T-minus 24 hours
Our friend Sarah Outen who is cycling and rowing around the world, London to London, is out there, weathering Typhoon Mawar, which has now spun off Northeast of us bearing down on her position. We’re hoping to swing by and say hi to her, perhaps toss her a bar of dark chocolate. Sarah’s publicist has been in communication with us already and she relayed the message that Sarah is encountering a tremendous amount of debris during her row. When briefing an anxious to get to sea crew about this, who has now been living on Sea Dragon for a week in port, I’m met with expressions that are a mix of joy and horror– which is precisely what one feels when inside a so called gyre ‘garbage patch.’ The joy doesn’t come from apprehending a sea polluted, but from the ability to bear witness to it, document it, and share those images around the world in hopes of making it stop. Or in this case, it’s fuel for people who have already dedicated their lives to making it stop. The horror felt is the reality of scale that we’re talking about. Having myself traveled to three of the ocean gyres already, witnessing the same thing in each, the one thing I can’t adequately describe to anyone who hasn’t spent a month at sea is this– the ocean is BIG. It may some trite, but it’s that simple– the ocean is BIG. Sea Dragon looks impressive tied up to a dock in a harbor, and almost anyone that walks by her stops to wave, take a gander, and admire her beauty that aesthetically is derived from a precise mixture of form and function. Sure, she’s easy on the eye, but she also looks like she can handle anything. It’s her prowess that her lines suggest. But still, out there she and her crew are nothing. We’re a needle piercing an exponent on a universe of haystacks. Sea Dragon will keep us safe, and that is her duty, but we’re all small or egos and our ship against the backdrop of the mighty blue. Where the cosmic heebie-geebies will set in for this virgin crew is when they feel that space around them, and that they can find the stain of their species everywhere out there. Whether it comes from a natural disaster or from a momentary indifference or carelessness, when moving through an amount of space that confounds the senses, the rough beast they will know is a calculus of pollution that puzzles the mind, and burdens the heart. That realization will sink into their faces in a profound way and will cause them despair. Real, utter, poignant despair. But that will not break them. What will endure when they step to land in Maui is this– an incredible empowerment to be the agent of change in a world recruiting them to action. They will have a vantage few know, but they will feel a tremendous duty to share their stories so that they will live beyond them and empower others. Their work will be more confident, more informed. This is why we do what we do. And my job is to empower you, gentle reader, by taking you along for the ride on our partners blogs.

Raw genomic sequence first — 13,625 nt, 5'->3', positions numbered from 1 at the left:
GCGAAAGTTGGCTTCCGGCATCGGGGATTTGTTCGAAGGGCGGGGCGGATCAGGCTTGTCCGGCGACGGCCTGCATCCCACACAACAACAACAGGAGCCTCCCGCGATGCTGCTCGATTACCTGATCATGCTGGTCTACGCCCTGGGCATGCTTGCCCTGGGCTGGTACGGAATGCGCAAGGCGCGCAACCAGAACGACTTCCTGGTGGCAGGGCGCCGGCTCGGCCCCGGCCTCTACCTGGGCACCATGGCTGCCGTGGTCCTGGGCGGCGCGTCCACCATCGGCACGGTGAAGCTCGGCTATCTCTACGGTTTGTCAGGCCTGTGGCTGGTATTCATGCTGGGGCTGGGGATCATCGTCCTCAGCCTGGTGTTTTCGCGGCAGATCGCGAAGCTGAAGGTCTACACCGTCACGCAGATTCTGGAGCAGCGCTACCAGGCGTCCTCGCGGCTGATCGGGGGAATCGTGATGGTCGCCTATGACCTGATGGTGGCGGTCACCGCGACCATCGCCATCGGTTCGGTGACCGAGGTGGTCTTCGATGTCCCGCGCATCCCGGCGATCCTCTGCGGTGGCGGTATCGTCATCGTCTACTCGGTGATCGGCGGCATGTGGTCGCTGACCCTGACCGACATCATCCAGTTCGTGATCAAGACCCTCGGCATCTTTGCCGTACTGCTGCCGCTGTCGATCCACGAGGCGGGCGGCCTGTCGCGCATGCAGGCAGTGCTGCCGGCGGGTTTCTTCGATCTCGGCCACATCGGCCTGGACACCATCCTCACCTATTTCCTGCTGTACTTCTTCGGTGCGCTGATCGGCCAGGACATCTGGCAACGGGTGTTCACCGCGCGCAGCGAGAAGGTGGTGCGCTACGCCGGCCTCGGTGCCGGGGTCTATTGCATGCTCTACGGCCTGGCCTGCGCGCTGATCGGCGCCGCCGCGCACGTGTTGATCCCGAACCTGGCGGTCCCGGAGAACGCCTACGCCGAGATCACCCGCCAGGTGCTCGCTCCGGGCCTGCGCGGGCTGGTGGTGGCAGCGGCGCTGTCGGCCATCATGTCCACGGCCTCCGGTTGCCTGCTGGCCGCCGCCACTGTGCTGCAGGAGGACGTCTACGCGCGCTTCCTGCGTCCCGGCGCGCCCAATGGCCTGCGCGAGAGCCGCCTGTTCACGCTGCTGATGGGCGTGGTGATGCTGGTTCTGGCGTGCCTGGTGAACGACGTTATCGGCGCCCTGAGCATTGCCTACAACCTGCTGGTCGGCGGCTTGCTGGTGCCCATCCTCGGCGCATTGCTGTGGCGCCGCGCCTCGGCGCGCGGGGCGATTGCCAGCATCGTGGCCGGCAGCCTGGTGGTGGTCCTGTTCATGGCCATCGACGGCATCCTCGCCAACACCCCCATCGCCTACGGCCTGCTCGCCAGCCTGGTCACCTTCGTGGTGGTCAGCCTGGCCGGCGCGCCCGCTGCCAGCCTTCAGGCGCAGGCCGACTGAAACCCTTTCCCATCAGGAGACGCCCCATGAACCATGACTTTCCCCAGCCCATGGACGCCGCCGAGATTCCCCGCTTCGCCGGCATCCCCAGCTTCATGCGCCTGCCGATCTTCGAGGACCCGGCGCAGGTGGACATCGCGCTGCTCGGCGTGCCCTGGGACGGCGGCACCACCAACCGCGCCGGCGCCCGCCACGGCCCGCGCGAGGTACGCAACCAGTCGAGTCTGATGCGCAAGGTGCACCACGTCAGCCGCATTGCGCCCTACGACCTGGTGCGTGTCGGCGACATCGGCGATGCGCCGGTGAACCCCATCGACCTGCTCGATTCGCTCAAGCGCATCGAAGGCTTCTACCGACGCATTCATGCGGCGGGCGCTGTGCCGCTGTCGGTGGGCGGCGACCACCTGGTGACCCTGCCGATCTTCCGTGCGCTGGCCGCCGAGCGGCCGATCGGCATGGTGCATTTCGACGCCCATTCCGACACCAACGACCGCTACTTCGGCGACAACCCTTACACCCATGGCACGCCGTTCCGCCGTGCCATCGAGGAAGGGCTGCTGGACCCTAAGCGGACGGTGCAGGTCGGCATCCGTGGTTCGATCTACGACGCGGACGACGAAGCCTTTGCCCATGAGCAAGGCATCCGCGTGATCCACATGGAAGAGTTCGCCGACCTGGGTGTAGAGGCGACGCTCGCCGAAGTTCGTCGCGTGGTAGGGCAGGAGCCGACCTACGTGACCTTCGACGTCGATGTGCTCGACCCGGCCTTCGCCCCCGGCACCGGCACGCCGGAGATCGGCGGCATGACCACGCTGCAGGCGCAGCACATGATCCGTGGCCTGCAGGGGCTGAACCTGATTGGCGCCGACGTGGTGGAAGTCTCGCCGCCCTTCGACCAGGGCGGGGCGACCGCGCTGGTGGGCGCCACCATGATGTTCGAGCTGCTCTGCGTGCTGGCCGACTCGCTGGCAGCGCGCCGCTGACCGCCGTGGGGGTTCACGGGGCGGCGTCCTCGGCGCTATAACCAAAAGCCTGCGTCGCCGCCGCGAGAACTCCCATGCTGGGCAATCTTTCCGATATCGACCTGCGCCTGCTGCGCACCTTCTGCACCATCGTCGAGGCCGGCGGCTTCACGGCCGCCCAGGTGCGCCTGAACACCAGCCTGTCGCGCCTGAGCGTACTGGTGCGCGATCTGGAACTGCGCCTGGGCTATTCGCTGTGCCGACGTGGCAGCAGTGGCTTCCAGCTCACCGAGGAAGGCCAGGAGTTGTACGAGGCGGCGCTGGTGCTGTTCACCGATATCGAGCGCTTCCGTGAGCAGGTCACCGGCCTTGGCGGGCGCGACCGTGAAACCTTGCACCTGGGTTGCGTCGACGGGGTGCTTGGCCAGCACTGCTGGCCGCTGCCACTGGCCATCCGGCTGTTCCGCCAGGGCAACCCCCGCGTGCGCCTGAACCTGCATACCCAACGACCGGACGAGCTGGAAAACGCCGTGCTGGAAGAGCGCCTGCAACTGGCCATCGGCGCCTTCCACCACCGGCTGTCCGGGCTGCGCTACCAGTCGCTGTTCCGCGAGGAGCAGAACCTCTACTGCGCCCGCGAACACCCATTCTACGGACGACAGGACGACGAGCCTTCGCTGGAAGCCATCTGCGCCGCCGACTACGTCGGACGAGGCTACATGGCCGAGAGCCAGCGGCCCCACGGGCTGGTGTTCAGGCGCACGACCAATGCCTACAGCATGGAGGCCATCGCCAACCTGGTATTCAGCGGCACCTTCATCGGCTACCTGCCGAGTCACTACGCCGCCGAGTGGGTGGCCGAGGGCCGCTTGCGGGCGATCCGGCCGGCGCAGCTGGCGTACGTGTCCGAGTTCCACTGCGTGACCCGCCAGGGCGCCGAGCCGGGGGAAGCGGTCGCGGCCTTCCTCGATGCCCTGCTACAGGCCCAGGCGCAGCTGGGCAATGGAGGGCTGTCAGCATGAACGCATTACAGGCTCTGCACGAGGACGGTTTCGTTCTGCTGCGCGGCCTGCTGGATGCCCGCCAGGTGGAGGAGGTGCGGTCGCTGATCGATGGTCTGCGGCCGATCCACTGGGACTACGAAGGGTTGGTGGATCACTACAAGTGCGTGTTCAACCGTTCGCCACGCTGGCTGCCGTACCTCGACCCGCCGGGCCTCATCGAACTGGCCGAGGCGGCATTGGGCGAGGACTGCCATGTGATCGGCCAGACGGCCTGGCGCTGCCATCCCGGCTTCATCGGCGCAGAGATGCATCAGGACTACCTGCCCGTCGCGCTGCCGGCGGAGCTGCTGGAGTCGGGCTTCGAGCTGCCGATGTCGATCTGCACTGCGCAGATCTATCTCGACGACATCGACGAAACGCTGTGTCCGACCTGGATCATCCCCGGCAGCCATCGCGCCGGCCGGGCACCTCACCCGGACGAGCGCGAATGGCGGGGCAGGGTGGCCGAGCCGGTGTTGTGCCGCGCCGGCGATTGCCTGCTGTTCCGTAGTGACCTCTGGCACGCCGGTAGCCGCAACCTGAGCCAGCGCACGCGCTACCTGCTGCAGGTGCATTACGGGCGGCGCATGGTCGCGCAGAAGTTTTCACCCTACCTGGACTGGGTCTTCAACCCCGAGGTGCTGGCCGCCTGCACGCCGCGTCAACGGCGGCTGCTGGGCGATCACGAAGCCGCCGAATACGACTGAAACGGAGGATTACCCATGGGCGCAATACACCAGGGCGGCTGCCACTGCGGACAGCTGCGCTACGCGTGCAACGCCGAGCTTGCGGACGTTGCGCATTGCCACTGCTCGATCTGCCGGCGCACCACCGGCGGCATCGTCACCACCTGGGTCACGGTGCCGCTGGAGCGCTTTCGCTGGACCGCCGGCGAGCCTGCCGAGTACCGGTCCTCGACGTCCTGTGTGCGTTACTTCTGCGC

Tomorrow we sail.